One Response to Judge A Book By Its Cover? Bad Designs Means More Judging, and For Good Reason

  1. gkabeya says:

    Thank you for this interesting read. At first glance, I agree with the point you raise; that books should be judged based on their covers. They are our first point of contact and should be able to captivate us within seconds to ensure that we make that final purchase (we as “average” readers). Upon further reflection, however, I have no choice but to play devil’s advocate as there are many issues with this line of thinking. You state that “self-published authors, and those authors with small independent publishers, seem to be at the greatest risk for terrible covers” and this is because of their small budgets as well as smaller design teams? Is this not capitalism at its finest and does this not expose the longstanding elitism in publishing? Traditional publishers view themselves as gatekeepers but to what extent do the “norms” they set such as industry standard design principles, exclude the “little man” from entering the industry. Self-publishers with “bad covers” are shunned for not sticking to the industry’s rather formulaic standard. This stunts creativity.
    Look at the dark backgrounds in thrillers such as ‘Gone Girl’, ‘Girl on The Train’ and every subsequent book with the word ‘Girl’ in the title – they have become predictable. Publishing has become predictable and maybe an influx of new design ideas is needed. I therefore have to disagree with the statement that cover design should not be “attempted by just anyone who happens to have Photoshop” because this implies that there is a hierarchy to uphold in the industry.
    In July, I met a self-published author, her covers do not align with iUniverse’s advice but her readership is wide and her sales are high. The content of her books override the cover design. People hear about her books through word of mouth and alternatively it does not matter what the covers look like as long as the content lives up to expectation. Other examples of this are ‘The Perks of Being a Wallflower’ by Stephen Chbosky and ‘The Golden Compass’ by Phillip Pullman, known as “bad covers” but still highly successful with film tie-ins. In their cases, the content preceded the covers.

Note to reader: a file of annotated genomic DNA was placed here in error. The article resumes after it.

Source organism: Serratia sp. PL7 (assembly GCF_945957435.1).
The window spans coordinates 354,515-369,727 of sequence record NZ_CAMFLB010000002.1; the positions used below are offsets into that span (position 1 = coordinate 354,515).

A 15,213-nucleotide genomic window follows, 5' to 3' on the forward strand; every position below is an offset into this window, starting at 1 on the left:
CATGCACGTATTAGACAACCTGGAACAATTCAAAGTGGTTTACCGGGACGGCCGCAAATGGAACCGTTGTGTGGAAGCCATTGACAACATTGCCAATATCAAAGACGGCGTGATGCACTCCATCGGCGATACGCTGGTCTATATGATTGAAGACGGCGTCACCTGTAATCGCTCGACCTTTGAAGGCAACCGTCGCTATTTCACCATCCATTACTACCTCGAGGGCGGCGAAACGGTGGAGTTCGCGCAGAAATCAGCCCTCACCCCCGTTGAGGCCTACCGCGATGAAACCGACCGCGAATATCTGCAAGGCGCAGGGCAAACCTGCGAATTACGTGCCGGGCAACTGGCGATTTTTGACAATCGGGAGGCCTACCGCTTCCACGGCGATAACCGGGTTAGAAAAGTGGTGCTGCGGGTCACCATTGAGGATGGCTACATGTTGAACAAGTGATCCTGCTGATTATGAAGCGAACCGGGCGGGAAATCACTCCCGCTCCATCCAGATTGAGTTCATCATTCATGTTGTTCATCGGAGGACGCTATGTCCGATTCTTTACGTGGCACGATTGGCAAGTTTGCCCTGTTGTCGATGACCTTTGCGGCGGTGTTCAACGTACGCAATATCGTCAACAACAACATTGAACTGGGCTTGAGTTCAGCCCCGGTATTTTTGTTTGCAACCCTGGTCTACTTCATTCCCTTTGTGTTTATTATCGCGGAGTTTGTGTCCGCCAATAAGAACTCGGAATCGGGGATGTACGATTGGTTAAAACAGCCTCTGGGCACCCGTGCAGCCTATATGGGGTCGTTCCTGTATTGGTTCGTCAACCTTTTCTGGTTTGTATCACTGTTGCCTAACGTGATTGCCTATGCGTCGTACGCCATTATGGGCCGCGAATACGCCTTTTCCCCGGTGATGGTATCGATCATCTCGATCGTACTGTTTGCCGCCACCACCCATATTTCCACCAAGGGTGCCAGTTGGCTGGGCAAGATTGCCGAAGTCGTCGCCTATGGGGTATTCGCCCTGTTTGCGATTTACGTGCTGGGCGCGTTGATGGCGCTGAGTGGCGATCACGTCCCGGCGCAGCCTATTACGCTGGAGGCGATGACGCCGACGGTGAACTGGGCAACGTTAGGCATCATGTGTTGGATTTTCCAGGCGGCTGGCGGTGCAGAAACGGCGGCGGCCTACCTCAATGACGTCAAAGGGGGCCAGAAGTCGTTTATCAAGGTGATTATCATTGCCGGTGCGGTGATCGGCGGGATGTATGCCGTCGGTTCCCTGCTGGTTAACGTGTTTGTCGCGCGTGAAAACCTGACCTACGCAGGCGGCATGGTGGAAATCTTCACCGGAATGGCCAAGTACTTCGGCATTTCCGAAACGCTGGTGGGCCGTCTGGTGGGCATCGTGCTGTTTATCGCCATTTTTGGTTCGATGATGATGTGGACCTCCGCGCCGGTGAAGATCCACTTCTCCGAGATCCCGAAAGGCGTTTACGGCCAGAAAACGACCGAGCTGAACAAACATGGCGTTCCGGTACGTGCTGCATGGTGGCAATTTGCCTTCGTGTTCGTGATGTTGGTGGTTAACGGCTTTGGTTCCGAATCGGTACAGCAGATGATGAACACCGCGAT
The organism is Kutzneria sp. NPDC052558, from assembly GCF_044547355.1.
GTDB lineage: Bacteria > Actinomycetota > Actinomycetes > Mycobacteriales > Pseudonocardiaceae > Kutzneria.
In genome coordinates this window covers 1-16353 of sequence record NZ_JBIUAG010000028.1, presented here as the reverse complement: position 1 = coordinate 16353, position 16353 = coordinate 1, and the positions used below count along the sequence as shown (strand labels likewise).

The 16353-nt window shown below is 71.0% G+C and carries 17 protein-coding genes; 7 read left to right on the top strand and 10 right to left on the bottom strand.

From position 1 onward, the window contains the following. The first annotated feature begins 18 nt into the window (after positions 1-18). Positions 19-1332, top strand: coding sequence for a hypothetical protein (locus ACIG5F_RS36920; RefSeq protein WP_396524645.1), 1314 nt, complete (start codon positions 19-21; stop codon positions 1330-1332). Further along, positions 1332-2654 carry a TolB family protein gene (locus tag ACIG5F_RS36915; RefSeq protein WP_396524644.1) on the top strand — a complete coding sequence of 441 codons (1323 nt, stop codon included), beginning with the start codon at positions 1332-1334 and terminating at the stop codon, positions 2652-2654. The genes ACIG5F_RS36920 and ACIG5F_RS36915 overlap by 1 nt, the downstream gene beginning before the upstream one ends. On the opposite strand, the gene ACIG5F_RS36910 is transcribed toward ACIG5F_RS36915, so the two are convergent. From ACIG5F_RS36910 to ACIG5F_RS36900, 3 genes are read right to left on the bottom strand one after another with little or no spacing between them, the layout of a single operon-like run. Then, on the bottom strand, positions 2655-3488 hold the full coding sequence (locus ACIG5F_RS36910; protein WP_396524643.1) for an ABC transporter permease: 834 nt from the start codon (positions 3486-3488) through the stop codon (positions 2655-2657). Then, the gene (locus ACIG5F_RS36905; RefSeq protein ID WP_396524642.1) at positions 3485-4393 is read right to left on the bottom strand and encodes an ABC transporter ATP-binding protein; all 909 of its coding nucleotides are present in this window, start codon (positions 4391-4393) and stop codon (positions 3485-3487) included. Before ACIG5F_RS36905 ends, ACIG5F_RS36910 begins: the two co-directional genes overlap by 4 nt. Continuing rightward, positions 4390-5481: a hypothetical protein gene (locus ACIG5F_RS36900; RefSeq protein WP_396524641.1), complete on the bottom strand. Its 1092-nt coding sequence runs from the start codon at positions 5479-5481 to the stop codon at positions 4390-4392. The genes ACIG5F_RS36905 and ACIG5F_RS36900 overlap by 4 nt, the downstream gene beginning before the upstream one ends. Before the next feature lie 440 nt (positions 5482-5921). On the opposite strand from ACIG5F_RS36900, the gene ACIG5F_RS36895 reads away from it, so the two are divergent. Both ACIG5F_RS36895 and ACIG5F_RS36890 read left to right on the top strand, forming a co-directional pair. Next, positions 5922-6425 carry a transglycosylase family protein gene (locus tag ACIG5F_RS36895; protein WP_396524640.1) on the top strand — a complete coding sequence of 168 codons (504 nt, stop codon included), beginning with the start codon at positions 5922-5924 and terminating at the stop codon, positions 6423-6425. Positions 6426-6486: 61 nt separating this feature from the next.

Which brings me to my next point; because most self-published books are bought online, covers might not hold as much weight as they do when we browse for books in brick and mortar stores. For one, when online we are likely to base our book purchases on the description, reviews, what we have heard about the book and not only on the covers. In brick and mortar stores, covers are really all you see first. In my personal experience, when putting books on my e-Reader, I am less concerned with the cover and more the actual PDF file. I believe that standard design principles are somewhat lost in the online world.
    Lastly, beauty is subjective. Yes, “Taylor, of Written Word Media, lists symmetry, simplicity, colour, and contrast as aesthetic [ally pleasing] factors” but this might not be everyone’s cup of tea. Like you I am not a big fan of Donald Jacob’s Irula’s Apprentice or the cover of Impact for Murder but I do think that self-published authors should continue to express themselves in an industry that tells them that they need to fulfill certain conditions to be successful. We definitely need more quantitative data to come to a conclusion and I hope we can continue this discussion further:)